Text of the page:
Interacting with Persons with Speech-Related Disabilities
There are many simple things you can do to ensure effective and productive interactions with individuals with disabilities. The following are some practical tips for interacting with persons with speech-related disabilities.
What does it mean if someone has a speech-related disability?
Some people have difficulties with speech, such as forming and reproducing vocal sounds, articulation challenges, or an unusual fluency pattern. These difficulties could be due to cerebral palsy, hearing loss, or another condition that makes it difficult to pronounce words. A speech-related disability may cause slurring or stuttering that can prevent individuals from expressing themselves clearly; it is not related to intellectual capacity. Some persons with speech-related disabilities may use communication boards or other assistive devices, or they may be accompanied by a communication support person.
Suggestions for interacting with persons with speech-related disabilities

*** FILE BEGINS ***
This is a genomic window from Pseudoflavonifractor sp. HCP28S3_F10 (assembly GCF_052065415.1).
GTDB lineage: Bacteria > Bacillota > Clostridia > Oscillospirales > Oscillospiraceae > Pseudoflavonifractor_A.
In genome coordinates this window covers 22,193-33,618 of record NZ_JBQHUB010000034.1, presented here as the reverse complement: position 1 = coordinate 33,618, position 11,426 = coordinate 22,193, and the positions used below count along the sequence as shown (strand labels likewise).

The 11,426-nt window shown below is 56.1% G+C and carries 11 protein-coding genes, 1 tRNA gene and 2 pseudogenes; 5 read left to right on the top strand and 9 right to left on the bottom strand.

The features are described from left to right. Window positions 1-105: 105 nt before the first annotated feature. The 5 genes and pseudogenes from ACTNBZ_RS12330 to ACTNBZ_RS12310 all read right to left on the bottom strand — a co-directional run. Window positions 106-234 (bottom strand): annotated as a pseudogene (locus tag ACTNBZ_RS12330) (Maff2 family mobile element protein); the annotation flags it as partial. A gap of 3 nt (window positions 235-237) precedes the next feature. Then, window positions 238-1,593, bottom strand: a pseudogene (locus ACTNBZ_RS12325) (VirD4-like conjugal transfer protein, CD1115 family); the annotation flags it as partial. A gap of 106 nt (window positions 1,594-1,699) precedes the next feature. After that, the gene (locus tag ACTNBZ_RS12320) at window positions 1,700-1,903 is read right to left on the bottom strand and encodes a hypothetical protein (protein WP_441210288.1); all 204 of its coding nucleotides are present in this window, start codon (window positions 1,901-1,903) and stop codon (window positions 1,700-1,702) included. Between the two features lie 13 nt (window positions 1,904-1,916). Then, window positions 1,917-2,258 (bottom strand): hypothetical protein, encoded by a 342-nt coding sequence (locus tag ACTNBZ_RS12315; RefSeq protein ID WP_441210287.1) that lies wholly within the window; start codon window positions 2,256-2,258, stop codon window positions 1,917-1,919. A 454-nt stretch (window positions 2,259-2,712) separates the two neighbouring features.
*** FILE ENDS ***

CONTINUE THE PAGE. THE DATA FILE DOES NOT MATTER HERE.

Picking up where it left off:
Patience, respect and a willingness to find a way to communicate are your best tools.
If you haven’t understood, do not pretend that you have; ask the person to repeat the information.
Whenever possible, ask questions that can be answered with a “yes” or a “no.”
Avoid speaking excessively slowly or loudly; such adjustments are not necessary for most persons with speech-related disabilities.
Allow for silence to give the individual time to respond to a question. The person may simply need time rather than further explanation of the question.
Avoid making remarks such as “slow down,” “take a breath” or “relax.” This will not be helpful and may be interpreted as demeaning.
Avoid finishing the person’s sentences or guessing what is being said. This can increase his or her feelings of self-consciousness and sometimes make it worse. Wait for the person to finish before you respond.
If you are not sure what to do, ask, “Can I help?”